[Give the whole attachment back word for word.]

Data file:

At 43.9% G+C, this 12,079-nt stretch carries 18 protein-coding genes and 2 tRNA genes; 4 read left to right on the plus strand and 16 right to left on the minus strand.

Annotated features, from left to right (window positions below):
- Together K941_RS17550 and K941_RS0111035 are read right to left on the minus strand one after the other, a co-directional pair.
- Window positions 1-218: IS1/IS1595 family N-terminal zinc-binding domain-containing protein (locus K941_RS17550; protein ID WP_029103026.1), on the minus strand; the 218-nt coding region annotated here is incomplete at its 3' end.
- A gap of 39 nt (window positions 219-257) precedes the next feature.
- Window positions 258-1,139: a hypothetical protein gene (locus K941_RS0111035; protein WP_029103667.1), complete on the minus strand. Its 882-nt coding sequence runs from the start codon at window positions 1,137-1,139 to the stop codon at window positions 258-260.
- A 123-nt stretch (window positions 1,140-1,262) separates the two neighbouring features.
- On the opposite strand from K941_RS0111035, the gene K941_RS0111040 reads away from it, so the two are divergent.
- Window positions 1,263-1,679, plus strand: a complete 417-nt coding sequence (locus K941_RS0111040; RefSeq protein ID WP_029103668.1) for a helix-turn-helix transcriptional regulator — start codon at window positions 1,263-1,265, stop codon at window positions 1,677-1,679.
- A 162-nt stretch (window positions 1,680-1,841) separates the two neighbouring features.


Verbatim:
At 43.9% G+C, this 12,079-nt stretch carries 18 protein-coding genes and 2 tRNA genes; 4 read left to right on the plus strand and 16 right to left on the minus strand.

Annotated features, from left to right (window positions below):
- Together K941_RS17550 and K941_RS0111035 are read right to left on the minus strand one after the other, a co-directional pair.
- Window positions 1-218: IS1/IS1595 family N-terminal zinc-binding domain-containing protein (locus K941_RS17550; protein ID WP_029103026.1), on the minus strand; the 218-nt coding region annotated here is incomplete at its 3' end.
- A gap of 39 nt (window positions 219-257) precedes the next feature.
- Window positions 258-1,139: a hypothetical protein gene (locus K941_RS0111035; protein WP_029103667.1), complete on the minus strand. Its 882-nt coding sequence runs from the start codon at window positions 1,137-1,139 to the stop codon at window positions 258-260.
- A 123-nt stretch (window positions 1,140-1,262) separates the two neighbouring features.
- On the opposite strand from K941_RS0111035, the gene K941_RS0111040 reads away from it, so the two are divergent.
- Window positions 1,263-1,679, plus strand: a complete 417-nt coding sequence (locus K941_RS0111040; RefSeq protein ID WP_029103668.1) for a helix-turn-helix transcriptional regulator — start codon at window positions 1,263-1,265, stop codon at window positions 1,677-1,679.
- A 162-nt stretch (window positions 1,680-1,841) separates the two neighbouring features.